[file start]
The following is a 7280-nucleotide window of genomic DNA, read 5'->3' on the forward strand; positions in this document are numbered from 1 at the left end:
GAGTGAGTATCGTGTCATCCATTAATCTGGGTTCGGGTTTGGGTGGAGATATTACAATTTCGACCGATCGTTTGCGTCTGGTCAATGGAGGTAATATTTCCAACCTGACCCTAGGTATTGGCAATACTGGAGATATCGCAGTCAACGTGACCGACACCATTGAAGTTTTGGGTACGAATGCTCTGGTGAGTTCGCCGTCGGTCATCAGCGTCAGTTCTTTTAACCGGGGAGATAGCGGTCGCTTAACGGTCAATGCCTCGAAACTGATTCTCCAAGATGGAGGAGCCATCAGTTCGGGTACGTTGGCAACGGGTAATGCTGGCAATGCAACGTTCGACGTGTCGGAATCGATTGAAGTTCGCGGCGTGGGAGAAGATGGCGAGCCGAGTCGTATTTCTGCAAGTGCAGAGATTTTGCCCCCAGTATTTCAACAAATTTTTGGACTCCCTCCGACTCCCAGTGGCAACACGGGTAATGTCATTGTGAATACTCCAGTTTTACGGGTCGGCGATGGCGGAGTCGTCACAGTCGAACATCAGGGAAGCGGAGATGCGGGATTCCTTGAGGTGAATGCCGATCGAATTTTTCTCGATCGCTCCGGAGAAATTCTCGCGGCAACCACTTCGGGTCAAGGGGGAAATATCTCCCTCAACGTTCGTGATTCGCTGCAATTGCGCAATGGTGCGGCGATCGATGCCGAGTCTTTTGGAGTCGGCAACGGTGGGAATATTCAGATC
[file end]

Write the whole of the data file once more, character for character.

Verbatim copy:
The following is a 7280-nucleotide window of genomic DNA, read 5'->3' on the forward strand; positions in this document are numbered from 1 at the left end:
GAGTGAGTATCGTGTCATCCATTAATCTGGGTTCGGGTTTGGGTGGAGATATTACAATTTCGACCGATCGTTTGCGTCTGGTCAATGGAGGTAATATTTCCAACCTGACCCTAGGTATTGGCAATACTGGAGATATCGCAGTCAACGTGACCGACACCATTGAAGTTTTGGGTACGAATGCTCTGGTGAGTTCGCCGTCGGTCATCAGCGTCAGTTCTTTTAACCGGGGAGATAGCGGTCGCTTAACGGTCAATGCCTCGAAACTGATTCTCCAAGATGGAGGAGCCATCAGTTCGGGTACGTTGGCAACGGGTAATGCTGGCAATGCAACGTTCGACGTGTCGGAATCGATTGAAGTTCGCGGCGTGGGAGAAGATGGCGAGCCGAGTCGTATTTCTGCAAGTGCAGAGATTTTGCCCCCAGTATTTCAACAAATTTTTGGACTCCCTCCGACTCCCAGTGGCAACACGGGTAATGTCATTGTGAATACTCCAGTTTTACGGGTCGGCGATGGCGGAGTCGTCACAGTCGAACATCAGGGAAGCGGAGATGCGGGATTCCTTGAGGTGAATGCCGATCGAATTTTTCTCGATCGCTCCGGAGAAATTCTCGCGGCAACCACTTCGGGTCAAGGGGGAAATATCTCCCTCAACGTTCGTGATTCGCTGCAATTGCGCAATGGTGCGGCGATCGATGCCGAGTCTTTTGGAGTCGGCAACGGTGGGAATATTCAGATC